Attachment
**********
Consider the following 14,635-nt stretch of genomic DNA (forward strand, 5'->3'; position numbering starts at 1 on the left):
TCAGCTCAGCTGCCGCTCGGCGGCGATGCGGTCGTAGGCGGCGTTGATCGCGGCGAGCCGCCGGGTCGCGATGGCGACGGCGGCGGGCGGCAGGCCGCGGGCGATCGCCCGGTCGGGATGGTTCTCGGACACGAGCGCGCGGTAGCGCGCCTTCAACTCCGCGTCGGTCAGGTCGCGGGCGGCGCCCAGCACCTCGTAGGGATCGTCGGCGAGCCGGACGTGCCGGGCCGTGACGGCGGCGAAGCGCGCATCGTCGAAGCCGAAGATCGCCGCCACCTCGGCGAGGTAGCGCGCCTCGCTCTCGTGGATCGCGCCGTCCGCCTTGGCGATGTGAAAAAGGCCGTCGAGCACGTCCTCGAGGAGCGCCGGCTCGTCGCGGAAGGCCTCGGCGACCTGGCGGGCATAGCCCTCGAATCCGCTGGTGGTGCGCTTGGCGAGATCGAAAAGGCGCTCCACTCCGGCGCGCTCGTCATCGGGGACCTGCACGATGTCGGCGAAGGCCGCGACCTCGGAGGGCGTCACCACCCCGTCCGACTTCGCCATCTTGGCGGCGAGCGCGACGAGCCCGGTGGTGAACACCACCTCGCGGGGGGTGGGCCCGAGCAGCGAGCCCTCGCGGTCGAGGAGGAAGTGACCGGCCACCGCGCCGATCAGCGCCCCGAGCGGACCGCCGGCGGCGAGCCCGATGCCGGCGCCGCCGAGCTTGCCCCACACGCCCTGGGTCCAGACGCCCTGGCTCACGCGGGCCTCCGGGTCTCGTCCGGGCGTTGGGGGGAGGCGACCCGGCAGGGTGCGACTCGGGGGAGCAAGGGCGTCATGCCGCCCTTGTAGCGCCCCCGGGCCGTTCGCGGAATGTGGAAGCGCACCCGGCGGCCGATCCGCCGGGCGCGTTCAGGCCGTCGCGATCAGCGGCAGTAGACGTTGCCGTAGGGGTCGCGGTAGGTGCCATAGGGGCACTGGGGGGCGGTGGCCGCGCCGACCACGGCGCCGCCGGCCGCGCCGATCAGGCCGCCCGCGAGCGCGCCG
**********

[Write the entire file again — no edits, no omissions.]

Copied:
Consider the following 14,635-nt stretch of genomic DNA (forward strand, 5'->3'; position numbering starts at 1 on the left):
TCAGCTCAGCTGCCGCTCGGCGGCGATGCGGTCGTAGGCGGCGTTGATCGCGGCGAGCCGCCGGGTCGCGATGGCGACGGCGGCGGGCGGCAGGCCGCGGGCGATCGCCCGGTCGGGATGGTTCTCGGACACGAGCGCGCGGTAGCGCGCCTTCAACTCCGCGTCGGTCAGGTCGCGGGCGGCGCCCAGCACCTCGTAGGGATCGTCGGCGAGCCGGACGTGCCGGGCCGTGACGGCGGCGAAGCGCGCATCGTCGAAGCCGAAGATCGCCGCCACCTCGGCGAGGTAGCGCGCCTCGCTCTCGTGGATCGCGCCGTCCGCCTTGGCGATGTGAAAAAGGCCGTCGAGCACGTCCTCGAGGAGCGCCGGCTCGTCGCGGAAGGCCTCGGCGACCTGGCGGGCATAGCCCTCGAATCCGCTGGTGGTGCGCTTGGCGAGATCGAAAAGGCGCTCCACTCCGGCGCGCTCGTCATCGGGGACCTGCACGATGTCGGCGAAGGCCGCGACCTCGGAGGGCGTCACCACCCCGTCCGACTTCGCCATCTTGGCGGCGAGCGCGACGAGCCCGGTGGTGAACACCACCTCGCGGGGGGTGGGCCCGAGCAGCGAGCCCTCGCGGTCGAGGAGGAAGTGACCGGCCACCGCGCCGATCAGCGCCCCGAGCGGACCGCCGGCGGCGAGCCCGATGCCGGCGCCGCCGAGCTTGCCCCACACGCCCTGGGTCCAGACGCCCTGGCTCACGCGGGCCTCCGGGTCTCGTCCGGGCGTTGGGGGGAGGCGACCCGGCAGGGTGCGACTCGGGGGAGCAAGGGCGTCATGCCGCCCTTGTAGCGCCCCCGGGCCGTTCGCGGAATGTGGAAGCGCACCCGGCGGCCGATCCGCCGGGCGCGTTCAGGCCGTCGCGATCAGCGGCAGTAGACGTTGCCGTAGGGGTCGCGGTAGGTGCCATAGGGGCACTGGGGGGCGGTGGCCGCGCCGACCACGGCGCCGCCGGCCGCGCCGATCAGGCCGCCCGCGAGCGCGCCG